Somebody told me once that Laura Nyro said to her producer, “I want it to sound like mist rising over a lake in the morning.” I’ll never forget that, because that’s exactly how I feel music. I visualize things and go off to the galaxy’s limit. I just let myself be led. I don’t ask questions. I just go. But my licks often come out of the lineage of hearing Jimi at the Fillmore West. I was standing right in front of him. In fact, this kid and I were fighting for position, because the only way you could learn back then was to stand in front of the guitar player and absorb everything they did. I later found out that kid was Carlos Santana [laughs].
You see, the live stuff really informed me. I didn’t learn the sh*t off the records. I learned it from watching guitar players, or going to a club where somebody great was playing so I could ask them questions, or seeing if people would jam with me. All of that is like a hologram now, and the sounds are swirling in front of me. I can hear it, I can feel it, and I can see these guys. They were all guys, because very few women I knew at the time could play well—although I thought the lead guitar player in Birtha [Shele Pinizzotto] was unbelievable. So I can just go fishing, draw a lick in, and make it mine. It’s like going shopping.
From your perspective on playing back in the classic-rock era, do you feel today’s guitarists are missing the plot on anything?
I don’t think people are experimenting so much with sound now. I feel like guitarists aren’t taking the time to really get into the circuitry of each guitar and each amp they’re playing. I’ve always liked that fearless attitude of finding out what a guitar and an amp can do together, and a lot of my time is still spent doing exactly that. You’ll never find out about all the tonal characteristics available to you unless you experiment with everything. You’re the one who pulls it together, and creates that magical thing that happens—which is sound, melody, and the unexpected. You’ve got the technology, but you have to be the maestro.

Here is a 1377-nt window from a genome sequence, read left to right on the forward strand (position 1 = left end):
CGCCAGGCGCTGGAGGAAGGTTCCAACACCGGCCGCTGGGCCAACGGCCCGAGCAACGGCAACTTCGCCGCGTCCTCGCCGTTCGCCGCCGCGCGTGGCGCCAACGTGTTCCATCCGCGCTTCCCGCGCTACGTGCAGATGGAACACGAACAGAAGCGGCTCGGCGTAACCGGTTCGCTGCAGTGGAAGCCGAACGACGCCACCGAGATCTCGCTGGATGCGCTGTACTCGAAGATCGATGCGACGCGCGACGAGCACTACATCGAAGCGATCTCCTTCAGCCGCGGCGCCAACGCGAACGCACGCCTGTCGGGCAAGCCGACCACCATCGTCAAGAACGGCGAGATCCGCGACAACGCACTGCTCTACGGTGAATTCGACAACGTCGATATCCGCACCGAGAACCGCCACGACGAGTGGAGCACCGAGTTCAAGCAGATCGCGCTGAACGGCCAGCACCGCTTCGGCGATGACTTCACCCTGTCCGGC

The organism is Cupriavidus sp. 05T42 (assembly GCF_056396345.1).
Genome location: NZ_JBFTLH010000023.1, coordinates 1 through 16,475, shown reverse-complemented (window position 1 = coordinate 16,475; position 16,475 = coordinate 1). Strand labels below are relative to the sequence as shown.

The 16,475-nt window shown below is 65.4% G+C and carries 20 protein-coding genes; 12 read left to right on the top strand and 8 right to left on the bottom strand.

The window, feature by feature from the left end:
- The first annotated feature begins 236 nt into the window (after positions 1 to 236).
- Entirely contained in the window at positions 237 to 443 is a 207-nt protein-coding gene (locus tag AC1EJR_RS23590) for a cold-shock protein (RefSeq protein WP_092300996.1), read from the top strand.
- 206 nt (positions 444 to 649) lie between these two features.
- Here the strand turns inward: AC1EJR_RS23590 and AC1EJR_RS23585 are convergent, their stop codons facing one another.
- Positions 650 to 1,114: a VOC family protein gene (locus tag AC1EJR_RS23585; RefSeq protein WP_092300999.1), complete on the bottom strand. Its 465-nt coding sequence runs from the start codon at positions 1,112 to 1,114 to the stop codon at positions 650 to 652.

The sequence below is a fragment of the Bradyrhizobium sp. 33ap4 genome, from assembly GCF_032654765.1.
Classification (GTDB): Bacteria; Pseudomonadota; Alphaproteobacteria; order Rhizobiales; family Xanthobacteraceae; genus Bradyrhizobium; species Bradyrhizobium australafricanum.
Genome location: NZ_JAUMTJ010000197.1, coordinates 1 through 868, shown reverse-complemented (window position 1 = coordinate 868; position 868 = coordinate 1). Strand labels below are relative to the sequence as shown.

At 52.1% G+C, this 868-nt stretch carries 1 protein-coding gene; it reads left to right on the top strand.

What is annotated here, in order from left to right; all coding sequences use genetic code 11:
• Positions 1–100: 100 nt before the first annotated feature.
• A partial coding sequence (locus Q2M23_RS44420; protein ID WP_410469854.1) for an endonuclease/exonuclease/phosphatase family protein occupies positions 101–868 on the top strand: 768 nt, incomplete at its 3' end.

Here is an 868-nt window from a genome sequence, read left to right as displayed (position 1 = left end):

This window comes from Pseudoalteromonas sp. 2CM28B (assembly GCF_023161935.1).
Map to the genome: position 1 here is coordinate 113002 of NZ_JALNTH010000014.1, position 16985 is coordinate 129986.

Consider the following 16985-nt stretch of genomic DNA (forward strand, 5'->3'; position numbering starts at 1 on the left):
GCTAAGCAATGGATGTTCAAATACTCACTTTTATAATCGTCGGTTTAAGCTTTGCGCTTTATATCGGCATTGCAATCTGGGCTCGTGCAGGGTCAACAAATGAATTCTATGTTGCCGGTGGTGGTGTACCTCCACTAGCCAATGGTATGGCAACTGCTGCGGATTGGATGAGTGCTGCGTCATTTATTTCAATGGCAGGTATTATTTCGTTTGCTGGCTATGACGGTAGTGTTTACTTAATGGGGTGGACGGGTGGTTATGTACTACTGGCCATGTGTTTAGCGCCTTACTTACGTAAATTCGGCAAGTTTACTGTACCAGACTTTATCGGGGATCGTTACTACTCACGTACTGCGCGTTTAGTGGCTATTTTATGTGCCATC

Fanny is revered as one of the touchstones for female rockers, but, commercially, it seemed the band struggled for Top 40 acceptance. What’s your take on that?
We were held to a different standard, because we were young women. The number one job I had was to prove we could play like guys. I had to stay on top of the wave all the time, because it was assumed the girls couldn’t play. Unfortunately, once we did that, I got bored with it. I wanted to be asked about my sound. My influences. My technique. But, no, it was always, “What does it feel like to be a girl guitar player?” Are you kidding me? I realized it was going to be one-dimensional forever, and I’m too creative and too smart to be locked into that position. It was like being in prison, and we knew it. All four of us were really interested in finding the strength in ourselves, and expressing ourselves lyrically in eloquent and intelligent ways—not that our songs didn’t have the sex component in them. Listen to “Soul Child.” But they also had a sort of fierceness before I even got turned on to feminism.
On top of that, the better the band got, the more we expected we would have success. I mean, our version of “Hey Bulldog” should have been at the top of the charts. It wasn’t. We just couldn’t get over that hump, because society wasn’t going to give it to us. We put it together from every standpoint, and we couldn’t get it. The band was getting tired. It was like, “What do we have to do for these people?”
But that experience didn’t appear to tank your creativity, or your love for music.
I’m a wild Aries, and we create out of chaos [laughs]. But I see music in everything I do. It’s a highway to communication, and the highest love—everything you can think of that’s the best part of being in this dimension on this planet. That’s what I serve.